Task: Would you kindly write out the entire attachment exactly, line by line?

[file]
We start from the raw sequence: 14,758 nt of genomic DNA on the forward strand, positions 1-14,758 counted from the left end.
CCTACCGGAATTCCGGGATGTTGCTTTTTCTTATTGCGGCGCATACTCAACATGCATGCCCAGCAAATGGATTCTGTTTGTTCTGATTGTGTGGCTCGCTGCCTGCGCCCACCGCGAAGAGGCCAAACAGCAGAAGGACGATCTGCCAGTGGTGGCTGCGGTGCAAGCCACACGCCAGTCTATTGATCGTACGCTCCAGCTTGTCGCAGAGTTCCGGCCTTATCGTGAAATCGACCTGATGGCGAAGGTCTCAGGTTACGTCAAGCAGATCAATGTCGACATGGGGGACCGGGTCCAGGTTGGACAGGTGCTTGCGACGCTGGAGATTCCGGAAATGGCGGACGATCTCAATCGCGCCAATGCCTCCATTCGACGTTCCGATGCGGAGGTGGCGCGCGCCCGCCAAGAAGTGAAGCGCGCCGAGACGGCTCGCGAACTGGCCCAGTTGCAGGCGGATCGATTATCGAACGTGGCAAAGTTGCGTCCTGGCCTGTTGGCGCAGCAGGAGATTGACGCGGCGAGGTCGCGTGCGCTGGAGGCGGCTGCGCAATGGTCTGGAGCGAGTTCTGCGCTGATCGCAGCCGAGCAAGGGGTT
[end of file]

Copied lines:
We start from the raw sequence: 14,758 nt of genomic DNA on the forward strand, positions 1-14,758 counted from the left end.
CCTACCGGAATTCCGGGATGTTGCTTTTTCTTATTGCGGCGCATACTCAACATGCATGCCCAGCAAATGGATTCTGTTTGTTCTGATTGTGTGGCTCGCTGCCTGCGCCCACCGCGAAGAGGCCAAACAGCAGAAGGACGATCTGCCAGTGGTGGCTGCGGTGCAAGCCACACGCCAGTCTATTGATCGTACGCTCCAGCTTGTCGCAGAGTTCCGGCCTTATCGTGAAATCGACCTGATGGCGAAGGTCTCAGGTTACGTCAAGCAGATCAATGTCGACATGGGGGACCGGGTCCAGGTTGGACAGGTGCTTGCGACGCTGGAGATTCCGGAAATGGCGGACGATCTCAATCGCGCCAATGCCTCCATTCGACGTTCCGATGCGGAGGTGGCGCGCGCCCGCCAAGAAGTGAAGCGCGCCGAGACGGCTCGCGAACTGGCCCAGTTGCAGGCGGATCGATTATCGAACGTGGCAAAGTTGCGTCCTGGCCTGTTGGCGCAGCAGGAGATTGACGCGGCGAGGTCGCGTGCGCTGGAGGCGGCTGCGCAATGGTCTGGAGCGAGTTCTGCGCTGATCGCAGCCGAGCAAGGGGTT